Walmart’s strong third-quarter results last week have analysts watching closely this week as Kroger Co. prepares to report its third-quarter sales and earnings on Thursday.
“In our view, the acceleration in Walmart grocery comps despite similar inflation sequentially implies strengthening market share gains, which could be challenging for Kroger,” said Kelly Bania, an analyst with BMO Capital Markets, in a research note previewing Kroger’s earnings.
Walmart, she noted, is Kroger’s No. 1 or No. 2 competitor in 94% of Kroger’s major markets.
Earlier this month Walmart surprised analysts by reporting comparable-store sales gains of 2.7%, including what it described as its best quarterly comp-store performance in food categories in six years. Food gains were particularly evident in fresh categories, where the company has focused on assortment and presentation.
Perhaps most concerning for Kroger is Walmart’s ongoing commitment to invest aggressively in pricing.
Karen Short, an analyst with Barclays Capital, said she believes Walmart’s price investments and improved execution, along with the growth of Aldi and Lidl, heightened competitive activity from conventional operators in the West, and Amazon’s increasing push for grocery market share are all combining to suppress food prices.
“It is possible Kroger experienced considerable sales and margin pressure in the quarter,” Short said in a report previewing Kroger’s earnings.
She said she suspects that Michigan and the Midwest are two of Kroger’s operating areas that were potentially impacted by Walmart’s price investments in the third quarter.
In addition, Whole Foods reported a 4.4% surge in sales in its fiscal fourth quarter, which ended in September, which could indicate that price investments from its new parent company, Amazon, are having an impact.
The analyst consensus is for Kroger to report identical-store sales gains of 0.9% in the third quarter, excluding fuel, but gross margins will be a key area of focus, analysts said.
Bill Kirk, an analyst with RBC Capital Markets, said he expects ID’s to be in line with the consensus, but cautioned that gross margins could be squeezed, despite the return of inflation.
“Macro data has improved sequentially, but our consumer panel decelerated, and industry gross profit growth was less than topline [growth], suggesting margin pressure,” he said in a research note previewing Kroger’s earnings.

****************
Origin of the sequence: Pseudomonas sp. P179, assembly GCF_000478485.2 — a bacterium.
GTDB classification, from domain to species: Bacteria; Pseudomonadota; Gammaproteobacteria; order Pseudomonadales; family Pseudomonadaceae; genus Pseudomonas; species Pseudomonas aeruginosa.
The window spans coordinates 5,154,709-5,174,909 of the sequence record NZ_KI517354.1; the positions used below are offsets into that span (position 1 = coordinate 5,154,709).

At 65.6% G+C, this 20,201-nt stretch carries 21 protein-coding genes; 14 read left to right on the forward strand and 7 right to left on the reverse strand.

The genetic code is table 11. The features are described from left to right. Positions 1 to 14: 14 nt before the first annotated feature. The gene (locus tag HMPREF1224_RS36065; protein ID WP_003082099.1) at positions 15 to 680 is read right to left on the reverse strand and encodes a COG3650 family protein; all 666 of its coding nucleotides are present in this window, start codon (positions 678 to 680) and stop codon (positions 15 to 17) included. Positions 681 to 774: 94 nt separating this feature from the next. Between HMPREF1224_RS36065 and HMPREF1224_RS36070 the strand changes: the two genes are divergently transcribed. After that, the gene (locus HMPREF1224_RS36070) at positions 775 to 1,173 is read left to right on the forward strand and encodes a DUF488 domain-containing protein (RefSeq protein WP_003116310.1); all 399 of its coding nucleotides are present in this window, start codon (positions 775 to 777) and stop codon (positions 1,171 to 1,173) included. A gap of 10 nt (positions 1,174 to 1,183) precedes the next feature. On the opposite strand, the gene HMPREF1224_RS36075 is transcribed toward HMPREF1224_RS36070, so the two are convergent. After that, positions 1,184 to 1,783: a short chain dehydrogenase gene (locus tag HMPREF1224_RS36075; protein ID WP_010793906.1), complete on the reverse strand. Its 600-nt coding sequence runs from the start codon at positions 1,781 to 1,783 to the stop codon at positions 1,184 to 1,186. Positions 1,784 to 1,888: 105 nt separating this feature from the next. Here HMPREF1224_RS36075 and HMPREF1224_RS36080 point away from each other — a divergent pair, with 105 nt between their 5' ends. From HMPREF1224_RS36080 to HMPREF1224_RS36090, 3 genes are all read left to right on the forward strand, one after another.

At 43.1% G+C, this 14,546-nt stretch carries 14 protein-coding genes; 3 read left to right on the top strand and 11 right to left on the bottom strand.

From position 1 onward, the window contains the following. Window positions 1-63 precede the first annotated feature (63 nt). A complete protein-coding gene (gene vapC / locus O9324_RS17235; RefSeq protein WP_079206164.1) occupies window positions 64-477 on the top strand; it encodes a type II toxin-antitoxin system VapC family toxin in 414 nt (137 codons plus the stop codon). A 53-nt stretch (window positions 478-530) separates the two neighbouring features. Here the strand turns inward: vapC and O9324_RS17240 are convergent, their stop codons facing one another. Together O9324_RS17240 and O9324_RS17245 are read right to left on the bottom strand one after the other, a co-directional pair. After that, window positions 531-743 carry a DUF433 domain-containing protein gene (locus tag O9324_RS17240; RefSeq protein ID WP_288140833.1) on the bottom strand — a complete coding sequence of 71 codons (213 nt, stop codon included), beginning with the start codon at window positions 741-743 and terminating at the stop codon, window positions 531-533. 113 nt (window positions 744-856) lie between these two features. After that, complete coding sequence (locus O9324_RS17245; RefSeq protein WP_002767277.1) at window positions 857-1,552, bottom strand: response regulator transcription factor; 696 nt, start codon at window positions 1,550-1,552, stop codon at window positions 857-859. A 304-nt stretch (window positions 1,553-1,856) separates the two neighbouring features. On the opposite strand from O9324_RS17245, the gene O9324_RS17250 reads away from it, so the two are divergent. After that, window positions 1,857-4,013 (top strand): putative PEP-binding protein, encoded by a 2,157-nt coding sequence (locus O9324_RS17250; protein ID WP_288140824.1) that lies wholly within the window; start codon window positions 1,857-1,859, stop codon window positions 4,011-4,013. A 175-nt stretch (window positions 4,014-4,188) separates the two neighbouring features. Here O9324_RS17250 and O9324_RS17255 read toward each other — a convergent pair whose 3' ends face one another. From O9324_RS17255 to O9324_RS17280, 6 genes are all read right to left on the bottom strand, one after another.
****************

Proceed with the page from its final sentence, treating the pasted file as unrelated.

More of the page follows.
He recently lowered his outlook for Kroger’s earnings per share to 41 cents, down from 43 cents previously. He maintains an “outperform” rating on the company’s stock, however.
Bania of BMO predicted that Kroger would report identical-store sales gains, excluding fuel, of about 1% for the third quarter, and said she expects operating margins to be down 15 basis points, excluding fuel, “a significant improvement” over the operating margin decline of 57 basis points through the first half of the year.
In September, Kroger had projected ID sales growth of 0.5% to 1% for the second half of the fiscal year, excluding impact from Hurricanes Harvey and Irma, and said it expected its full-year operating margin to be down 30 to 40 basis points year-over-year, excluding fuel.
Short of Barclays Capital suggested that Kroger could benefit from several tailwinds, including momentum from its second-quarter return to positive IDs, excluding fuel, of 0.7%, higher fuel profitability and stock-up sales from the hurricanes.
Headwinds include potentially weak traffic trends (based on satellite data from RS Metrics), investments in labor and pricing and increased competitive intensity. In addition, Short noted that the industry doesn’t seem to be passing along cost inflation consistently, and that this pricing pressure increased over the course of the third quarter.
In its annual Analyst Day meeting last month, Kroger unveiled a sweeping initiative called Restock Kroger that calls for investments in store resets, an expansion of private label offerings and other tactics geared toward driving sales at existing stores. It is considering the sale of its convenience-store division and cutting back on new-store development.
Meanwhile the Wall Street Journal reported this week that Kroger had begun fining suppliers $500 for every delivery to its warehouse that was two or more days late. The move is an effort to recoup sales that have been lost due to out-of-stocks, the article said.
Walmart has similarly been cracking down on late deliveries, requiring that suppliers deliver within a tighter window or face penalties.
Suppliers are spending billions of dollars overhauling their supply chains, in part to improve service levels to retailers, according to the Wall Street Journal article.